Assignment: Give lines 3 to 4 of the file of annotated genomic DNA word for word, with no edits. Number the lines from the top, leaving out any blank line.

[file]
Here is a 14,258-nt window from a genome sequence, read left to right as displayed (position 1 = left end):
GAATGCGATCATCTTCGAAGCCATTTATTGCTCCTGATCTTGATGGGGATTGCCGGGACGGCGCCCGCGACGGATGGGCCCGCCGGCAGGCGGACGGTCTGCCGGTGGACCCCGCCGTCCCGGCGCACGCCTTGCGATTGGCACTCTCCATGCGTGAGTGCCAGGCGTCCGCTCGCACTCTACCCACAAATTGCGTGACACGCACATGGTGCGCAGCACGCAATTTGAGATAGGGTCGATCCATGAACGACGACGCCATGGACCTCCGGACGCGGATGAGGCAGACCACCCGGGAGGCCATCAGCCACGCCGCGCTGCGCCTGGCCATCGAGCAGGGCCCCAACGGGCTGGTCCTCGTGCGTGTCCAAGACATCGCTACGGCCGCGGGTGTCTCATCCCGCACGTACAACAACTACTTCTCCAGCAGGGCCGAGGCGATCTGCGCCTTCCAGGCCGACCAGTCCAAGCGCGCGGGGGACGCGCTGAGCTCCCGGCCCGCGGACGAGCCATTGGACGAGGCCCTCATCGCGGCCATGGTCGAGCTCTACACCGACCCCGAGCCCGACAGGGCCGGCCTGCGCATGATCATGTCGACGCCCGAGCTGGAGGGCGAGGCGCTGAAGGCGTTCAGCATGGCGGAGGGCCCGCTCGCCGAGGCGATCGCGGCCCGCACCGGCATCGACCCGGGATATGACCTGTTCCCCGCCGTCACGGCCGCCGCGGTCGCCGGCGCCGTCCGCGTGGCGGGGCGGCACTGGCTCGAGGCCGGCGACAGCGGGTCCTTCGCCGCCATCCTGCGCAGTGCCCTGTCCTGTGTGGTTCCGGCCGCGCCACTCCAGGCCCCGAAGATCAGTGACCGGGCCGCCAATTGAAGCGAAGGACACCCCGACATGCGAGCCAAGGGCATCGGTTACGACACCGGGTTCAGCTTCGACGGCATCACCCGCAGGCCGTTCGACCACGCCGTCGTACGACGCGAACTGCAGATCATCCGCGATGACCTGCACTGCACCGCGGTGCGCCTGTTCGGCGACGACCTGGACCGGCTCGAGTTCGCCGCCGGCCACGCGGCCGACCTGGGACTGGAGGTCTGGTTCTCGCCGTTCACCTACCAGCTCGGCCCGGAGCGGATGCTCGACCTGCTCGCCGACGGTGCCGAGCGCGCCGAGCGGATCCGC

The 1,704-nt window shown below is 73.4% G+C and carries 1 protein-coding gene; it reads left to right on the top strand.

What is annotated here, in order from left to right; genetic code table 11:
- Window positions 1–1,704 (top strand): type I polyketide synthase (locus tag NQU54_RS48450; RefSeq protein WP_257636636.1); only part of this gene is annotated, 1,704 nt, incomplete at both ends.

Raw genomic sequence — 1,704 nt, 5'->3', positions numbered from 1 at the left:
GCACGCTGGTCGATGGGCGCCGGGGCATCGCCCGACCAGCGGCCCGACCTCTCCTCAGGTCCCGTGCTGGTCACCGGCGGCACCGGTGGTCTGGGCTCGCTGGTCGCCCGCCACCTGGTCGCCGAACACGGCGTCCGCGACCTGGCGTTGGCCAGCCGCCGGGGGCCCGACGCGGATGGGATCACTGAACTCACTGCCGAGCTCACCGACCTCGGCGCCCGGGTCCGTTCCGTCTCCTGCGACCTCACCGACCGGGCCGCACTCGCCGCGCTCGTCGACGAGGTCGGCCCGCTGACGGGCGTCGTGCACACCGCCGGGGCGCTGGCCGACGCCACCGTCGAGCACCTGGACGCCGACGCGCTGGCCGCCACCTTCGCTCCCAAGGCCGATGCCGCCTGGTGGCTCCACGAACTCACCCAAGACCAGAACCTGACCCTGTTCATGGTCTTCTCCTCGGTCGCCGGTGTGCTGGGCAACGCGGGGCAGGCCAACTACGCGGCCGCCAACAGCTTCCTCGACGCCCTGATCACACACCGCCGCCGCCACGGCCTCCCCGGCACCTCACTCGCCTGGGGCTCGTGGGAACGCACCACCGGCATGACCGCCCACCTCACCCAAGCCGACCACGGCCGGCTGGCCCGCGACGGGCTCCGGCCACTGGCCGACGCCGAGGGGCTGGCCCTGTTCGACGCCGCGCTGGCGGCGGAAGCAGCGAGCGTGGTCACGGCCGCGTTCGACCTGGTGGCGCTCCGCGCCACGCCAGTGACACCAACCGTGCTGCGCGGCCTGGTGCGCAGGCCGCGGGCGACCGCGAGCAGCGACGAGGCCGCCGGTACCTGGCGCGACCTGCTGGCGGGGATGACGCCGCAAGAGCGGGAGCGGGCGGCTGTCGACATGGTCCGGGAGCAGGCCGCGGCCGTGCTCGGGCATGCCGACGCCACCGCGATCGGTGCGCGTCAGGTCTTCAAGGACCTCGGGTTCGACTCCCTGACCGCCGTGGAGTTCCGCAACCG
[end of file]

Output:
The 1,704-nt window shown below is 73.4% G+C and carries 1 protein-coding gene; it reads left to right on the top strand.

What is annotated here, in order from left to right; genetic code table 11: